As for Rufus, it can create media that can boot in either BIOS or UEFI mode, depending on how you have your BIOS configured.

      As for any future updates, including feature updates, they replace the OS itself, not the boot method. The UEFI/GPT vs. BIOS/MBR stays the same. It isn’t even material to Win10 (because remember, Windows only references the disk identifier and starting sector location), so the updater isn’t going to trash your partitions.

      Besides, it would be foolish for the installer to try, because it would be difficult or impossible for it to know whether the computer’s BIOS supports one, the other, or both modes. Imagine the havoc if it were to trash the partitions on a working MBR system in an effort to reinstall as UEFI, only to find it’s an older non-UEFI compliant computer.

      And finally, converting a disk between MBR and UEFI is no trivial task. Do it wrong and you can lose everything. Some of the better cloning/imaging utilities can do it, but I don’t think that’s within Microsoft’s repertoire. Heck, after more than a decade they still can’t even fix diskpart/Disk Management to achieve the same functionality as most third-party partition management tools–that you can get for free these days.

       

      3 users thanked author for this post.
      • #344991 Reply

        mn–
        AskWoody Lounger

        Booting an OS from a Legacy/MBR disk requires BIOS/CSM/Legacy/MBR firmware on the motherboard. Booting from a GPT disk requires UEFI firmware.

        Well… actually, no. That only holds for Windows.

        It is possible to load *an* OS from a MBR disk using UEFI, and similarly *an* OS from a GPT disk using BIOS… as long as you aren’t committed to a specific OS beforehand.

        Linux and for example FreeBSD are somewhat more flexible than Windows in this regard, and differently from each other too. (The BSDs have traditionally had a somewhat different approach to partitioning…)

        And other operating systems might have other requirements still.

        As for any future updates, including feature updates, they replace the OS itself, not the boot method. The UEFI/GPT vs. BIOS/MBR stays the same. It isn’t even material to Win10 (because remember, Windows only references the disk identifier and starting sector location), so the updater isn’t going to trash your partitions.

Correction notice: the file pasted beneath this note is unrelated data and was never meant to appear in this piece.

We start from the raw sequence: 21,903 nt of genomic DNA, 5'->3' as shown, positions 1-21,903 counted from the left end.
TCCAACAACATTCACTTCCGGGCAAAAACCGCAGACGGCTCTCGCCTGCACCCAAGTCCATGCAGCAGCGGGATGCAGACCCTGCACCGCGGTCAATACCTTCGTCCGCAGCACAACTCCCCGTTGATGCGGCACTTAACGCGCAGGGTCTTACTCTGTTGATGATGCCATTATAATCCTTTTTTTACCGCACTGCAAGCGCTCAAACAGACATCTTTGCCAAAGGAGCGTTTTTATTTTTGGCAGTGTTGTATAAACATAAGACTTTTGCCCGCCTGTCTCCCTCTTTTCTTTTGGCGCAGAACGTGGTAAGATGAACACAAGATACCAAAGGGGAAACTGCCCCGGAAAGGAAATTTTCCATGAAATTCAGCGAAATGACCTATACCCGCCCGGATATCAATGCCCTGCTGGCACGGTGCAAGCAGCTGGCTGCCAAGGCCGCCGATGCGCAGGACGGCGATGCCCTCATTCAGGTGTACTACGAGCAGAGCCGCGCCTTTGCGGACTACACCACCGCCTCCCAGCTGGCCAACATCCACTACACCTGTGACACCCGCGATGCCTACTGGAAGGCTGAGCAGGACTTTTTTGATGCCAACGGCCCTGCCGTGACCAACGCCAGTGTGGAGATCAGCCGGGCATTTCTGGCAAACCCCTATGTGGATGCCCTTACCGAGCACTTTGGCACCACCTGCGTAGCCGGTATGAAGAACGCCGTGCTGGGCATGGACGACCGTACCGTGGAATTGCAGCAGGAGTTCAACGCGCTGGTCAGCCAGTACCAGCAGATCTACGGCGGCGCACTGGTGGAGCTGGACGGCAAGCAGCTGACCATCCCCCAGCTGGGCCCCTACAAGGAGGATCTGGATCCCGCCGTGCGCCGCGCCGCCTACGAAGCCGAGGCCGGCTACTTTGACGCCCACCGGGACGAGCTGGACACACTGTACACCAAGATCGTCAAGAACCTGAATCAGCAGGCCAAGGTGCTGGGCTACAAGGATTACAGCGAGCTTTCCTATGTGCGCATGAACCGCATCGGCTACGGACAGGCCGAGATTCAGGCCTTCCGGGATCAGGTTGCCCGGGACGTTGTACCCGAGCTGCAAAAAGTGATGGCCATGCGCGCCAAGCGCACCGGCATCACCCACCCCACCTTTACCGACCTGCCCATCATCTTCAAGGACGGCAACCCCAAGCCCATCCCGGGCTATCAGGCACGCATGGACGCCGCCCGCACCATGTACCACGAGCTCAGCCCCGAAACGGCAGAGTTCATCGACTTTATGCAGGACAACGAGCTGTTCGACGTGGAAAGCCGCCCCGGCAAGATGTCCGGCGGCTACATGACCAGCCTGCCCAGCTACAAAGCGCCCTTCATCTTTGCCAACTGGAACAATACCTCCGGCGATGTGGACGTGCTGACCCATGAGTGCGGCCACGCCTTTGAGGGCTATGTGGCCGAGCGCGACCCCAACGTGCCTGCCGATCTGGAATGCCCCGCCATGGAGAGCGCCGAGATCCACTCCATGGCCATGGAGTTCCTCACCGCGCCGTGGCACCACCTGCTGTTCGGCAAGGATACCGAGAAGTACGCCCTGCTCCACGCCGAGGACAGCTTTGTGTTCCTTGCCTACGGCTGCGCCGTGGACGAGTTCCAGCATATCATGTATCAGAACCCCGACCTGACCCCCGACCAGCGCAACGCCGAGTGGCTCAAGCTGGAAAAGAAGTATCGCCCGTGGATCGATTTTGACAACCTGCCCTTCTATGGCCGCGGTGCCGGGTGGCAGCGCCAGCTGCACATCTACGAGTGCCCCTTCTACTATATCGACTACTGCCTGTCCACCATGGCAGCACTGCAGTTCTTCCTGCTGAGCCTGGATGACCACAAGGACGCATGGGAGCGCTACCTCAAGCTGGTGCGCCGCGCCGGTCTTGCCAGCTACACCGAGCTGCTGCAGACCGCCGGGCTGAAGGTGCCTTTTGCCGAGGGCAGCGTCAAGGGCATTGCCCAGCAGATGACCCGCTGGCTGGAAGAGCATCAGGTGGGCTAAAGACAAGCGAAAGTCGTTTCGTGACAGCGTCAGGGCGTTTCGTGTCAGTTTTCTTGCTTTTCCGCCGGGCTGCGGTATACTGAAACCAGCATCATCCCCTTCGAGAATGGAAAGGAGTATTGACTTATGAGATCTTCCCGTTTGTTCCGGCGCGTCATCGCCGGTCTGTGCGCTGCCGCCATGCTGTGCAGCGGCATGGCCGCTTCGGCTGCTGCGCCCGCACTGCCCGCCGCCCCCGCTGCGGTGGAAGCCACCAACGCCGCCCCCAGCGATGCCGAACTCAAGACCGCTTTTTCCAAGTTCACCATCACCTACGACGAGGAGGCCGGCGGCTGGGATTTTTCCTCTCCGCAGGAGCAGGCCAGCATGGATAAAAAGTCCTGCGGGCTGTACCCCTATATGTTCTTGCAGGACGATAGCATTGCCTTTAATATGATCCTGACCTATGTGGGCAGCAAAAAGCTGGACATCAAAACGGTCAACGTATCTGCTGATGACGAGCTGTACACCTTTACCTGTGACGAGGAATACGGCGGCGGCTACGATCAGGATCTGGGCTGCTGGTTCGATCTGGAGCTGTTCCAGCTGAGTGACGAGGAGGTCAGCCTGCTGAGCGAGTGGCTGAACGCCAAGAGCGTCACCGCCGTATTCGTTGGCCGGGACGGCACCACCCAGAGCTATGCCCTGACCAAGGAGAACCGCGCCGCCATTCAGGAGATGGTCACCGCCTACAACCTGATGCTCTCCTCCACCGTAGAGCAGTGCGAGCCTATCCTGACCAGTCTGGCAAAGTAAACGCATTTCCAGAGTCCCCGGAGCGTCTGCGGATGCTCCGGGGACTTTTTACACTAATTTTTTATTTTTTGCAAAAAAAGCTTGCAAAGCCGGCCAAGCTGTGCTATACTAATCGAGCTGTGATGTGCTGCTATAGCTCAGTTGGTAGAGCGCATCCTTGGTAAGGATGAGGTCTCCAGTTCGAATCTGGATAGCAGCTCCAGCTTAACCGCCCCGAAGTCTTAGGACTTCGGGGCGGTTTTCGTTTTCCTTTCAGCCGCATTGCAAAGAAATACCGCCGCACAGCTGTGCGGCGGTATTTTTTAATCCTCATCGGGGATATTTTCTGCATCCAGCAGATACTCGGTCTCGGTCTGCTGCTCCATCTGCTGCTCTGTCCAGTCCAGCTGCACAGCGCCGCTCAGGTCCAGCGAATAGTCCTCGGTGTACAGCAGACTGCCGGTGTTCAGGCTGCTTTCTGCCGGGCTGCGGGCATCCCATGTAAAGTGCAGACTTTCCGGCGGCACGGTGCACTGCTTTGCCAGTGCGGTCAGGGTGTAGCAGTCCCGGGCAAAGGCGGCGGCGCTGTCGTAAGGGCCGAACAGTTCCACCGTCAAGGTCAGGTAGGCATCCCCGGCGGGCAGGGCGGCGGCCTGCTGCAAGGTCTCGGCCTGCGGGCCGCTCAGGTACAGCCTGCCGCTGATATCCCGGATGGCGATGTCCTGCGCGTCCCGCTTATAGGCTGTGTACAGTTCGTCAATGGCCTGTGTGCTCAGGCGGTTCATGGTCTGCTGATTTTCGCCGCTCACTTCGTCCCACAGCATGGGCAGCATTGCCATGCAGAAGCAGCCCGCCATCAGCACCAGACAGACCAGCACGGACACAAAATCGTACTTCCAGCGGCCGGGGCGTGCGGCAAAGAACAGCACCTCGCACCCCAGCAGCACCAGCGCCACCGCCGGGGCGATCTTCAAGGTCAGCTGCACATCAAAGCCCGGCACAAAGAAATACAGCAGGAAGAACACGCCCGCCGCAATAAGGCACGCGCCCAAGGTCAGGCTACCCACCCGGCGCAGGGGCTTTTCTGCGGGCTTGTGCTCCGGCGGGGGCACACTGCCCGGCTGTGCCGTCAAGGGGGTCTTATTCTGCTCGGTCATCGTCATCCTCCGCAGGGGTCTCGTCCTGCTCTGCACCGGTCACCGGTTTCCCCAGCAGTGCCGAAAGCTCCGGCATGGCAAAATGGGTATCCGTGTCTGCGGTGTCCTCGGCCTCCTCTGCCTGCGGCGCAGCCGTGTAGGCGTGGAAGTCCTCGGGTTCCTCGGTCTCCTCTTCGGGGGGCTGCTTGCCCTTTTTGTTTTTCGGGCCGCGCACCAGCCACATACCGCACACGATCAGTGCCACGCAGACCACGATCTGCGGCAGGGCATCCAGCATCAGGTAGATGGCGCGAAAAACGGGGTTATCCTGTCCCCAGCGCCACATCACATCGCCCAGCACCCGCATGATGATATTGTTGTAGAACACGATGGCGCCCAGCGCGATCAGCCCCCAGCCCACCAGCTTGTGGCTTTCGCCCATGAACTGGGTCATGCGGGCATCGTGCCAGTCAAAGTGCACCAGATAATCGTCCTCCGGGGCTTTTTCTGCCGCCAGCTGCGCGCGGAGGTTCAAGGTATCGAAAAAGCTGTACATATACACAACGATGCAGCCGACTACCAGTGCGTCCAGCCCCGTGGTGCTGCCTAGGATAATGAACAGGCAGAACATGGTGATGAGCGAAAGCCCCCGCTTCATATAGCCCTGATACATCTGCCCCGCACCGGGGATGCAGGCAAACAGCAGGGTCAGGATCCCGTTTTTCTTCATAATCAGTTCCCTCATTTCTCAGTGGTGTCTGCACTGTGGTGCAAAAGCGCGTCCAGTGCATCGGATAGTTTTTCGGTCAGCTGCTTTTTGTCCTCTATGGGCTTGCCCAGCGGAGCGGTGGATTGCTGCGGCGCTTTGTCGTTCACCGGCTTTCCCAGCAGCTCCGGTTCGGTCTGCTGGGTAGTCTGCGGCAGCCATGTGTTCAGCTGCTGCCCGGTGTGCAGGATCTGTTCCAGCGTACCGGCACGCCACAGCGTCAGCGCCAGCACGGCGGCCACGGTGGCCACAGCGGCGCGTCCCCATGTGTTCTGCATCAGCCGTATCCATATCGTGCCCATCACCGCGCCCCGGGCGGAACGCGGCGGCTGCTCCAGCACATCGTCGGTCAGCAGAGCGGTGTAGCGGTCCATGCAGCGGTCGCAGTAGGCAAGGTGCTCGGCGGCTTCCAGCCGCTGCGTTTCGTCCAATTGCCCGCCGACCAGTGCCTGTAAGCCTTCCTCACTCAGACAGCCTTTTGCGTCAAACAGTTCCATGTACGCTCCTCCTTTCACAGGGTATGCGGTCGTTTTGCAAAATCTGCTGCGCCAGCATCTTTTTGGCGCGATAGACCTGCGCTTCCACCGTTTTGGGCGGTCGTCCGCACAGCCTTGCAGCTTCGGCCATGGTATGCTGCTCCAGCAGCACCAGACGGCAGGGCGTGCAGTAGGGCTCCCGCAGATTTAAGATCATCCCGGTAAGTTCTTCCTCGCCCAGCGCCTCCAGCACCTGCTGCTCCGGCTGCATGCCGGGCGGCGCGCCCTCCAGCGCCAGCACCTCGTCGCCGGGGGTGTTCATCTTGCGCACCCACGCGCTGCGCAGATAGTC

Besides, it would be foolish for the installer to try, because it would be difficult or impossible for it to know whether the computer’s BIOS supports one, the other, or both modes. Imagine the havoc if it were to trash the partitions on a working MBR system in an effort to reinstall as UEFI, only to find it’s an older non-UEFI compliant computer.

        Well a FreeBSD update once changed on-disk state from UEFI (if you were using that) to BIOS, and to be able to boot you just had to flip the firmware to BIOS mode too. If you had one of those UEFI-only systems it was more complicated to recover, yes…

        And finally, converting a disk between MBR and UEFI is no trivial task. Do it wrong and you can lose everything. Some of the better cloning/imaging utilities can do it, but I don’t think that’s within Microsoft’s repertoire. Heck, after more than a decade they still can’t even fix diskpart/Disk Management to achieve the same functionality as most third-party partition management tools–that you can get for free these days.

        There is actually even a way to produce a hybrid disk that is both, within some constraints. These are often seen with Linux, especially the distro installers …

        It’s just, this is far from trivial to make for a general purpose system.

        1 user thanked author for this post.
        • #345007 Reply

          Ascaris
          AskWoody_MVP

          There is actually even a way to produce a hybrid disk that is both, within some constraints. These are often seen with Linux, especially the distro installers …

          This is the typical mode for bootable USB drives for maximum flexibility on various systems.  One notable exception is the Ultimate Boot CD .iso, which makes it unusable on my Acer Swift laptop, as it is not possible to enable legacy BIOS mode.  All of the others, like Linux installers, Windows installers, and rescue drives for backup programs, have worked with both types of boot when created with either the Linux Mint bootable USB utility or the GNOME disks utility, both of which are simple tools that only two options: Which .iso, and which USB drive.